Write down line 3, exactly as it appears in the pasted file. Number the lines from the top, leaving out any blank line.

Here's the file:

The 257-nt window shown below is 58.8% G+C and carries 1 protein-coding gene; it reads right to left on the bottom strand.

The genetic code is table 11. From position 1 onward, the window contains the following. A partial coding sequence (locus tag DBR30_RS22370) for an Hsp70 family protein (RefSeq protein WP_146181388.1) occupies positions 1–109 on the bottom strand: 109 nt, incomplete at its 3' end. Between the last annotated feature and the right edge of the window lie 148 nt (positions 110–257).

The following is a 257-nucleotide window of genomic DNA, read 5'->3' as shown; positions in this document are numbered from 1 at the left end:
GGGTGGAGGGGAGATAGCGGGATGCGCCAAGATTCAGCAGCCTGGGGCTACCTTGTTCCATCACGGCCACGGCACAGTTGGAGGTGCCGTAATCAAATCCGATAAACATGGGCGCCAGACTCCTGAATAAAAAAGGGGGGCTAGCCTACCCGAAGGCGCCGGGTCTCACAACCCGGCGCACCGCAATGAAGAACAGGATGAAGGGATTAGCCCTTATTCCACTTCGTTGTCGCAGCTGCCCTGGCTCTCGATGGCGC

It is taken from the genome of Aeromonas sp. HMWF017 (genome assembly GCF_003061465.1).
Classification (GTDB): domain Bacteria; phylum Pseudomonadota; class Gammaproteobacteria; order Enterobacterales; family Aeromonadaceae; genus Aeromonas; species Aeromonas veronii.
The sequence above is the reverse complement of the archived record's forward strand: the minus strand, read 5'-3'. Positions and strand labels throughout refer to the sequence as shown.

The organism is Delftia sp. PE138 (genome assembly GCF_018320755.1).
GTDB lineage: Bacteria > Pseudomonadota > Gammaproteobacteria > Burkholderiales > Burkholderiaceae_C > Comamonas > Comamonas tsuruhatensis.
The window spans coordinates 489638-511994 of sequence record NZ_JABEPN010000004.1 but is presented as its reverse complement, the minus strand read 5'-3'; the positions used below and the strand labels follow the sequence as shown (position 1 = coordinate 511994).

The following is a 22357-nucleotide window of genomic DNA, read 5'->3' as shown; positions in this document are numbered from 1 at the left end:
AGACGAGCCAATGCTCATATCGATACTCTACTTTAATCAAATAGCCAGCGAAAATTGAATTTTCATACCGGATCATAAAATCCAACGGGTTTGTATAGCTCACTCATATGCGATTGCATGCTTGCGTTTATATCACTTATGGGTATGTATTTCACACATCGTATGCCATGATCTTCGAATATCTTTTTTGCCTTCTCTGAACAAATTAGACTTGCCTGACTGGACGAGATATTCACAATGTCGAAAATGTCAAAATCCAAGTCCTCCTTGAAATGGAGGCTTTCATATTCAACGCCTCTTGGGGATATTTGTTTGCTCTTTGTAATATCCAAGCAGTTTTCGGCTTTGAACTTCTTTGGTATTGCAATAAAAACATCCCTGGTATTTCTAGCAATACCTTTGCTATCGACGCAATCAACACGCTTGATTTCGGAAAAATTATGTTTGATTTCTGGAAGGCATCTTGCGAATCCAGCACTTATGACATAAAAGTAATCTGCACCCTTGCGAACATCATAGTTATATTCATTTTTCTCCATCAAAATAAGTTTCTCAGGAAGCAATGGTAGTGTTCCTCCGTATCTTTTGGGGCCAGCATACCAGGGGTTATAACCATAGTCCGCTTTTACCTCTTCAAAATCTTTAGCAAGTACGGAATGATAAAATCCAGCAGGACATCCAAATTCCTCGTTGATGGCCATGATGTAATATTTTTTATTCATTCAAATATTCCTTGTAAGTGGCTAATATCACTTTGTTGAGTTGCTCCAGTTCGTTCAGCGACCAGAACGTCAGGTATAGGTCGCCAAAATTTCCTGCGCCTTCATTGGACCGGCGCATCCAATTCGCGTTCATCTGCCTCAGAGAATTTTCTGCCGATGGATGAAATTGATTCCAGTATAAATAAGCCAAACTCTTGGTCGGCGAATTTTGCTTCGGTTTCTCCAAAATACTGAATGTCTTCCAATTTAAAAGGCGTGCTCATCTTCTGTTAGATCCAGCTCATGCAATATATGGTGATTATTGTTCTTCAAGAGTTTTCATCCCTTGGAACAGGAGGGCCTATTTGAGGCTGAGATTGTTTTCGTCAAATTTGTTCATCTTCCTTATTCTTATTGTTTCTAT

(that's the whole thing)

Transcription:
The following is a 257-nucleotide window of genomic DNA, read 5'->3' as shown; positions in this document are numbered from 1 at the left end: